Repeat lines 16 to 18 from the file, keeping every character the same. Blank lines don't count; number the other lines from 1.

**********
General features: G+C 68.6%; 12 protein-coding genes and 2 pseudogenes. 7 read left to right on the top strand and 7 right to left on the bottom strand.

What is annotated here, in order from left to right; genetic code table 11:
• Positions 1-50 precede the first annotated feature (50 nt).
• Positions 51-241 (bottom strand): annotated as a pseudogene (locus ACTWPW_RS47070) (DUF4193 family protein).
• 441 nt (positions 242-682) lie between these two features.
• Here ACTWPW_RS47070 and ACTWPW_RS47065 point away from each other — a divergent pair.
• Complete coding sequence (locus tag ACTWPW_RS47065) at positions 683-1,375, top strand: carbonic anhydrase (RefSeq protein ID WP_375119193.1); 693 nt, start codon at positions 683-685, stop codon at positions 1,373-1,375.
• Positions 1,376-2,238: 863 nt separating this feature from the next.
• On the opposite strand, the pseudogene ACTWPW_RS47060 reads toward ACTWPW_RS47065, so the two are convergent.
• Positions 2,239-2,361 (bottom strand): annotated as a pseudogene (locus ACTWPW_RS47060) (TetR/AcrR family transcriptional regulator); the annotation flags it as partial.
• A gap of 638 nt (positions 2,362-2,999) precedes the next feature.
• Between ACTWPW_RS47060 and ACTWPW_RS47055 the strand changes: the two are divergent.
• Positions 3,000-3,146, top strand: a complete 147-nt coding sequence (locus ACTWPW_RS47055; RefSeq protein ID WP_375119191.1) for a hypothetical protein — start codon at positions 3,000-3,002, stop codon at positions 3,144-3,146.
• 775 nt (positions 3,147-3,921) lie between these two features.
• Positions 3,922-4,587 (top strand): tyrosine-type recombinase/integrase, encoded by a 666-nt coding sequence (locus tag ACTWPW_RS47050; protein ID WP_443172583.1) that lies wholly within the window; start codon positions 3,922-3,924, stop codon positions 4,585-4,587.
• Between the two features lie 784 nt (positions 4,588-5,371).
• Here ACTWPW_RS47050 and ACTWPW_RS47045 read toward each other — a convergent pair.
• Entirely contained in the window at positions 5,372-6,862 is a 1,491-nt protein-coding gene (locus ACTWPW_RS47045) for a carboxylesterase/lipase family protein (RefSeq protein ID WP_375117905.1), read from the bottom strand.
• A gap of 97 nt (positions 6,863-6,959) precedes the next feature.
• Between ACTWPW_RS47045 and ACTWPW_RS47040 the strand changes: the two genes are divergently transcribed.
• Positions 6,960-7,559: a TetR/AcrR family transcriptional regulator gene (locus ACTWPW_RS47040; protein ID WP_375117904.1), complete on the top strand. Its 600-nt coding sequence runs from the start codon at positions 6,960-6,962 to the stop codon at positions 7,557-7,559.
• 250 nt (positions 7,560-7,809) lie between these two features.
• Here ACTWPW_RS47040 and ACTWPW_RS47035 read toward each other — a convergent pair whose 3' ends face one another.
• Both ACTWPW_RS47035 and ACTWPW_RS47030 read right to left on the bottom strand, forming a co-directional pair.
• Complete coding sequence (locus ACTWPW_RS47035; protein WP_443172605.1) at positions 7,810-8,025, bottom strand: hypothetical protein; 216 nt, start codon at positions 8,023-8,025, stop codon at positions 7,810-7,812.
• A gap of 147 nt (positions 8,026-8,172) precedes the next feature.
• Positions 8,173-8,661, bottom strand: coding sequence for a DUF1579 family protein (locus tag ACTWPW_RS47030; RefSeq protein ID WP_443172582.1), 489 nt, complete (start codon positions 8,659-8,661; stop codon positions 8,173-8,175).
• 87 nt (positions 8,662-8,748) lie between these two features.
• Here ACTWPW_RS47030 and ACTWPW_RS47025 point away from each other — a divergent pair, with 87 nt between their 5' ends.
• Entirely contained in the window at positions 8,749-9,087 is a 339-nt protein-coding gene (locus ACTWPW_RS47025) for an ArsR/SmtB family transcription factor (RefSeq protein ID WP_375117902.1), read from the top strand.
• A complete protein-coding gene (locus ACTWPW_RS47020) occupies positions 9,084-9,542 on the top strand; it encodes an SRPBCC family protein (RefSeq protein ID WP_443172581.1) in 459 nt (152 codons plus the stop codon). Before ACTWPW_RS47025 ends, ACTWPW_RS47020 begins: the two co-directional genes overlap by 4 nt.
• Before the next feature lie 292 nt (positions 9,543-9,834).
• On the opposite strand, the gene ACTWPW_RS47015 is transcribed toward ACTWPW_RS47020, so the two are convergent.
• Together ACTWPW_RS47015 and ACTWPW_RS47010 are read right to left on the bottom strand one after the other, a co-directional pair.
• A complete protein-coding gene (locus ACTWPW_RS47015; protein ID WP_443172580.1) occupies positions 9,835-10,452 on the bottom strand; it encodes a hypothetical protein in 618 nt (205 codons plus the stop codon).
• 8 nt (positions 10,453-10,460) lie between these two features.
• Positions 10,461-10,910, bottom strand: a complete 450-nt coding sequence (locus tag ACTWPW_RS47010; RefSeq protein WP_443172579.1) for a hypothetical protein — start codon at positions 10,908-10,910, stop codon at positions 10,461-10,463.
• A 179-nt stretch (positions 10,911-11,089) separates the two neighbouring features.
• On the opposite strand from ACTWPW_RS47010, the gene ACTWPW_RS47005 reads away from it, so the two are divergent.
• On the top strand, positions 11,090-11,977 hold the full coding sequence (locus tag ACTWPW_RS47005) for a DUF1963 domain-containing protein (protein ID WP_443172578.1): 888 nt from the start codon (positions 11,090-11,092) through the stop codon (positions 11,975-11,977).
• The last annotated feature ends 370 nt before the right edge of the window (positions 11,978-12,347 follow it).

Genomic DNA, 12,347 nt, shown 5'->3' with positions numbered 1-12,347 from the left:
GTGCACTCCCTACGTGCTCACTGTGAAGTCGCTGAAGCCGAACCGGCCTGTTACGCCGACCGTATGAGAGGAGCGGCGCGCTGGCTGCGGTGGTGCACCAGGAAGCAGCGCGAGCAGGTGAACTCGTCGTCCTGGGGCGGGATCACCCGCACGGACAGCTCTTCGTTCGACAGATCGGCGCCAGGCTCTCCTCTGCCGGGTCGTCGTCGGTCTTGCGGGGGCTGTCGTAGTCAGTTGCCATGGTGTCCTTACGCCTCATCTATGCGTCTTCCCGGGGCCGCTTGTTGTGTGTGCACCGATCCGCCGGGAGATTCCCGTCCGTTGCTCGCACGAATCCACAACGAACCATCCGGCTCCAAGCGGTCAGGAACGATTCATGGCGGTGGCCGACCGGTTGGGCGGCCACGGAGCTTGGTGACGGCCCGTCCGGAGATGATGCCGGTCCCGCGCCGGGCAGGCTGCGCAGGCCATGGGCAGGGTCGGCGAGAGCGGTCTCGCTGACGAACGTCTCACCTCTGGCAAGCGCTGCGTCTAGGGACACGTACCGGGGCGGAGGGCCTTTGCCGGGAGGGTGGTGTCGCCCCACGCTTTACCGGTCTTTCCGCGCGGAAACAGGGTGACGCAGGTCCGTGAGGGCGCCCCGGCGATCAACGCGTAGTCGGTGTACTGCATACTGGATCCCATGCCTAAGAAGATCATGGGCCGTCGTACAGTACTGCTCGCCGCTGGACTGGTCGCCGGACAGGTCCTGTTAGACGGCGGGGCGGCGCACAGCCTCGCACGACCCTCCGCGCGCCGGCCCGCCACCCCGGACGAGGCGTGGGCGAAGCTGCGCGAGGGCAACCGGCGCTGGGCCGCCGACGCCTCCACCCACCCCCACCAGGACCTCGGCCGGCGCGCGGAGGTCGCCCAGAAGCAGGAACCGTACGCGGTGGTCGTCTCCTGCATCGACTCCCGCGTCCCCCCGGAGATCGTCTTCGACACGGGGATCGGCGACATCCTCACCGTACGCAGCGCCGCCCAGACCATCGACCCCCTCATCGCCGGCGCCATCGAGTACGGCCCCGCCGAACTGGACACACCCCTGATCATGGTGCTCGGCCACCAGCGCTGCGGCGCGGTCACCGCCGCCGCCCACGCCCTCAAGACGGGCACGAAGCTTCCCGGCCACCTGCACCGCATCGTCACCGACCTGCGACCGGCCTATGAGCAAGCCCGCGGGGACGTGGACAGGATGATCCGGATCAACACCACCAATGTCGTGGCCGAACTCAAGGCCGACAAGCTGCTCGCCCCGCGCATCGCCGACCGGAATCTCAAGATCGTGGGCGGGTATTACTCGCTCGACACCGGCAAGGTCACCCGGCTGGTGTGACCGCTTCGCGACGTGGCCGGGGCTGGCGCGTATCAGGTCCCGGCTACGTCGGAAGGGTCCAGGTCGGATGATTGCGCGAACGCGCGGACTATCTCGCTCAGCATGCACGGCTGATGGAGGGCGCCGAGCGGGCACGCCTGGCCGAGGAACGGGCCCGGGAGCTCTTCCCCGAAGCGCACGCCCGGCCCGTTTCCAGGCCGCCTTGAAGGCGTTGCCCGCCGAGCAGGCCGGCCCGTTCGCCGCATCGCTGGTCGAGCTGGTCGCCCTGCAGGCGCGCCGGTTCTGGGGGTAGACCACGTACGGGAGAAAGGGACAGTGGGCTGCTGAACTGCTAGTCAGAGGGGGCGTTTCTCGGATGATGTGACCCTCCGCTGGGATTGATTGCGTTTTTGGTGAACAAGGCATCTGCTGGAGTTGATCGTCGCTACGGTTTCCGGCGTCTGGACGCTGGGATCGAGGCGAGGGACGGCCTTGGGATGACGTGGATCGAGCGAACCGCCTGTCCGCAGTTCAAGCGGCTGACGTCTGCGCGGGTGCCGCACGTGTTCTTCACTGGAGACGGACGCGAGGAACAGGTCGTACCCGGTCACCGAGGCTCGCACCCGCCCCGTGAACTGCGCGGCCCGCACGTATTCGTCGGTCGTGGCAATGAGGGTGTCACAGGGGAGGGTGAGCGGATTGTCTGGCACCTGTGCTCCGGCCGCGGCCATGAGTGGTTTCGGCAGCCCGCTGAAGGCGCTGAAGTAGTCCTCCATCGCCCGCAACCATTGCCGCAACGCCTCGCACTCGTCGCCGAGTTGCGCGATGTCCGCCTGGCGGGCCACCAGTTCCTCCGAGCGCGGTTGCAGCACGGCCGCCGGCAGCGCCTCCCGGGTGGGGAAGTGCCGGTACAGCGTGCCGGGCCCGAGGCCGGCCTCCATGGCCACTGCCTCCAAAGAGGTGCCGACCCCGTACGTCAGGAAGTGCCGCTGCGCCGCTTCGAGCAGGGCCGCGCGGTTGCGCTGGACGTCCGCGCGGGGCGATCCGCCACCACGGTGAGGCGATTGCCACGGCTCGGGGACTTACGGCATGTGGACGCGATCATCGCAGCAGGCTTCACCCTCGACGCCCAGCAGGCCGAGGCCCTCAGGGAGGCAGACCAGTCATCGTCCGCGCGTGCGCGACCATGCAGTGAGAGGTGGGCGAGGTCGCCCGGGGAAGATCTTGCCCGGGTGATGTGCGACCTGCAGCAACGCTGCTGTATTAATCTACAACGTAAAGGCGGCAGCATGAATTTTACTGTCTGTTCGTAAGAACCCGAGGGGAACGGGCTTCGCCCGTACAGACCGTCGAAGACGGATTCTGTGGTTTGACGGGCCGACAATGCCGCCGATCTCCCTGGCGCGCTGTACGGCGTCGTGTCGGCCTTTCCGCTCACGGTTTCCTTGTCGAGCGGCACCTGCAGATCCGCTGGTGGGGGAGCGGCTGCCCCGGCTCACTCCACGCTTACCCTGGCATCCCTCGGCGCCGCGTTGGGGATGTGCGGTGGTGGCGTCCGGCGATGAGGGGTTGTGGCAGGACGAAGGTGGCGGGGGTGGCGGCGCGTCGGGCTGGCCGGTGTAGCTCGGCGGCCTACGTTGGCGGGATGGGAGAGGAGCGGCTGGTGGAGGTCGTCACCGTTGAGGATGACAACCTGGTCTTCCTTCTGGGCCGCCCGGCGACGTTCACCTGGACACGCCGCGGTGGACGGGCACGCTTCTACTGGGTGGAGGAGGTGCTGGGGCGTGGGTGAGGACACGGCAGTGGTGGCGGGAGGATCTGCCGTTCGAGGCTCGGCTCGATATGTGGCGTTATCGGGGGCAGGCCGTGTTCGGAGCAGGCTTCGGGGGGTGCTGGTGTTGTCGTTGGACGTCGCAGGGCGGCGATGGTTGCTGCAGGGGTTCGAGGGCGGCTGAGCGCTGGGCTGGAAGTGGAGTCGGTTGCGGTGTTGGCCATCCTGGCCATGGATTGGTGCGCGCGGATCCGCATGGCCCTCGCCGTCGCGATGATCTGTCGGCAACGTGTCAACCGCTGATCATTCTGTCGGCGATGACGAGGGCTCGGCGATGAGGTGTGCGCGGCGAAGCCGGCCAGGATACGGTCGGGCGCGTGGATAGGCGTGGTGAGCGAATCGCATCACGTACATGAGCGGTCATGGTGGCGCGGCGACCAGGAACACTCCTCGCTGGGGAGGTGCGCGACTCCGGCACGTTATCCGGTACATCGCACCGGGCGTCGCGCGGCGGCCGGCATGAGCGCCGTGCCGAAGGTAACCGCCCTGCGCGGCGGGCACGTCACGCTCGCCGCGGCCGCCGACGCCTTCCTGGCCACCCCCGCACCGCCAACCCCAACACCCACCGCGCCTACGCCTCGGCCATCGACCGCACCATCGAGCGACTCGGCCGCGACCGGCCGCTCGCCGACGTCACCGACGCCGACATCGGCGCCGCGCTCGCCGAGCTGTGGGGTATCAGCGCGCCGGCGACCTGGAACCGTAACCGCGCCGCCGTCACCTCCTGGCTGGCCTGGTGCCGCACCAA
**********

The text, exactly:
• Between the two features lie 784 nt (positions 4,588-5,371).
• Here ACTWPW_RS47050 and ACTWPW_RS47045 read toward each other — a convergent pair.
• Entirely contained in the window at positions 5,372-6,862 is a 1,491-nt protein-coding gene (locus ACTWPW_RS47045) for a carboxylesterase/lipase family protein (RefSeq protein ID WP_375117905.1), read from the bottom strand.